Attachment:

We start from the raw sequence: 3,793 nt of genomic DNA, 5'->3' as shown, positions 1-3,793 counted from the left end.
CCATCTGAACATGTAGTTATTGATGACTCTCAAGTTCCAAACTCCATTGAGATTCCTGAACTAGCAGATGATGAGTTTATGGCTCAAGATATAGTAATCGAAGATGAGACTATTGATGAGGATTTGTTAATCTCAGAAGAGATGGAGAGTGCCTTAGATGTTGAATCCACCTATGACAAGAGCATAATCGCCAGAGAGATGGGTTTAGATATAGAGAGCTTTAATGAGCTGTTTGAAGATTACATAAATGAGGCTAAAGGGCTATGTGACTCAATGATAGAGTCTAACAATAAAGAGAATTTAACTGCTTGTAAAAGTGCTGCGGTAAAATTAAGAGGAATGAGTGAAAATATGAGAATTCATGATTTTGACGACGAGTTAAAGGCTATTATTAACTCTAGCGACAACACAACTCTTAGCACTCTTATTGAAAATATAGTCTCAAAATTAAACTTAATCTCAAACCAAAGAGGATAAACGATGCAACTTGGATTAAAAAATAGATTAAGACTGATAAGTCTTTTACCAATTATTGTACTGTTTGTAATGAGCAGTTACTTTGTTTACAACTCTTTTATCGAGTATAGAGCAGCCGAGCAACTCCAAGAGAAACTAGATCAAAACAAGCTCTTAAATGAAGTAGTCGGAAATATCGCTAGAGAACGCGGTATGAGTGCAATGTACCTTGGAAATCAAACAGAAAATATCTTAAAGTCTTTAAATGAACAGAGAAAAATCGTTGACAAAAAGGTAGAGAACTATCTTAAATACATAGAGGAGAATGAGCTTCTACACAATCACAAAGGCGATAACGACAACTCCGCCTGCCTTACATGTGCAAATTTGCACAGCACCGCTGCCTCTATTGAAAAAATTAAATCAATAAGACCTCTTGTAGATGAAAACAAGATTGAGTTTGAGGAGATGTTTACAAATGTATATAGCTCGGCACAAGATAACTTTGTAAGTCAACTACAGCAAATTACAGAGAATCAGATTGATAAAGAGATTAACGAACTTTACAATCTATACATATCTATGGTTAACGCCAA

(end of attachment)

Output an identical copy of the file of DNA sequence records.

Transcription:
We start from the raw sequence: 3,793 nt of genomic DNA, 5'->3' as shown, positions 1-3,793 counted from the left end.
CCATCTGAACATGTAGTTATTGATGACTCTCAAGTTCCAAACTCCATTGAGATTCCTGAACTAGCAGATGATGAGTTTATGGCTCAAGATATAGTAATCGAAGATGAGACTATTGATGAGGATTTGTTAATCTCAGAAGAGATGGAGAGTGCCTTAGATGTTGAATCCACCTATGACAAGAGCATAATCGCCAGAGAGATGGGTTTAGATATAGAGAGCTTTAATGAGCTGTTTGAAGATTACATAAATGAGGCTAAAGGGCTATGTGACTCAATGATAGAGTCTAACAATAAAGAGAATTTAACTGCTTGTAAAAGTGCTGCGGTAAAATTAAGAGGAATGAGTGAAAATATGAGAATTCATGATTTTGACGACGAGTTAAAGGCTATTATTAACTCTAGCGACAACACAACTCTTAGCACTCTTATTGAAAATATAGTCTCAAAATTAAACTTAATCTCAAACCAAAGAGGATAAACGATGCAACTTGGATTAAAAAATAGATTAAGACTGATAAGTCTTTTACCAATTATTGTACTGTTTGTAATGAGCAGTTACTTTGTTTACAACTCTTTTATCGAGTATAGAGCAGCCGAGCAACTCCAAGAGAAACTAGATCAAAACAAGCTCTTAAATGAAGTAGTCGGAAATATCGCTAGAGAACGCGGTATGAGTGCAATGTACCTTGGAAATCAAACAGAAAATATCTTAAAGTCTTTAAATGAACAGAGAAAAATCGTTGACAAAAAGGTAGAGAACTATCTTAAATACATAGAGGAGAATGAGCTTCTACACAATCACAAAGGCGATAACGACAACTCCGCCTGCCTTACATGTGCAAATTTGCACAGCACCGCTGCCTCTATTGAAAAAATTAAATCAATAAGACCTCTTGTAGATGAAAACAAGATTGAGTTTGAGGAGATGTTTACAAATGTATATAGCTCGGCACAAGATAACTTTGTAAGTCAACTACAGCAAATTACAGAGAATCAGATTGATAAAGAGATTAACGAACTTTACAATCTATACATATCTATGGTTAACGCCAA